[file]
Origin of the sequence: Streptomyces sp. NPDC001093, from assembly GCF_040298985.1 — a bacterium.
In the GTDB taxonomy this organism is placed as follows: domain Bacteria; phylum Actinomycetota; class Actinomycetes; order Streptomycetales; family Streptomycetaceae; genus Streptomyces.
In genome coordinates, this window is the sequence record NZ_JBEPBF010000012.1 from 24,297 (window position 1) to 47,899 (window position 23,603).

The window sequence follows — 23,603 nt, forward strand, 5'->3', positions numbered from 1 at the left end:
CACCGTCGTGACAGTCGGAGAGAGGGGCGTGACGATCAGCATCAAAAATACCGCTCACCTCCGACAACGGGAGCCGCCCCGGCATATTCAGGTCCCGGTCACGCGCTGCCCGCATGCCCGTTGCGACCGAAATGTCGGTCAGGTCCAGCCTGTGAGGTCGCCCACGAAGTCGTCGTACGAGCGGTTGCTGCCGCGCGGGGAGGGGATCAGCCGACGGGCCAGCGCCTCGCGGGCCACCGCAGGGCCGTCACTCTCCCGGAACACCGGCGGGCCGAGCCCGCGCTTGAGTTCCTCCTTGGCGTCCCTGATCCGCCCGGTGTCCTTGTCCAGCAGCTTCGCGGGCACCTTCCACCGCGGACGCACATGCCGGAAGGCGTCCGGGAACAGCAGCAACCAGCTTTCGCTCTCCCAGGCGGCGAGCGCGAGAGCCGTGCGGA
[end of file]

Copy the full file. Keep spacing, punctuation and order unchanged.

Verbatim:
Origin of the sequence: Streptomyces sp. NPDC001093, from assembly GCF_040298985.1 — a bacterium.
In the GTDB taxonomy this organism is placed as follows: domain Bacteria; phylum Actinomycetota; class Actinomycetes; order Streptomycetales; family Streptomycetaceae; genus Streptomyces.
In genome coordinates, this window is the sequence record NZ_JBEPBF010000012.1 from 24,297 (window position 1) to 47,899 (window position 23,603).

The window sequence follows — 23,603 nt, forward strand, 5'->3', positions numbered from 1 at the left end:
CACCGTCGTGACAGTCGGAGAGAGGGGCGTGACGATCAGCATCAAAAATACCGCTCACCTCCGACAACGGGAGCCGCCCCGGCATATTCAGGTCCCGGTCACGCGCTGCCCGCATGCCCGTTGCGACCGAAATGTCGGTCAGGTCCAGCCTGTGAGGTCGCCCACGAAGTCGTCGTACGAGCGGTTGCTGCCGCGCGGGGAGGGGATCAGCCGACGGGCCAGCGCCTCGCGGGCCACCGCAGGGCCGTCACTCTCCCGGAACACCGGCGGGCCGAGCCCGCGCTTGAGTTCCTCCTTGGCGTCCCTGATCCGCCCGGTGTCCTTGTCCAGCAGCTTCGCGGGCACCTTCCACCGCGGACGCACATGCCGGAAGGCGTCCGGGAACAGCAGCAACCAGCTTTCGCTCTCCCAGGCGGCGAGCGCGAGAGCCGTGCGGA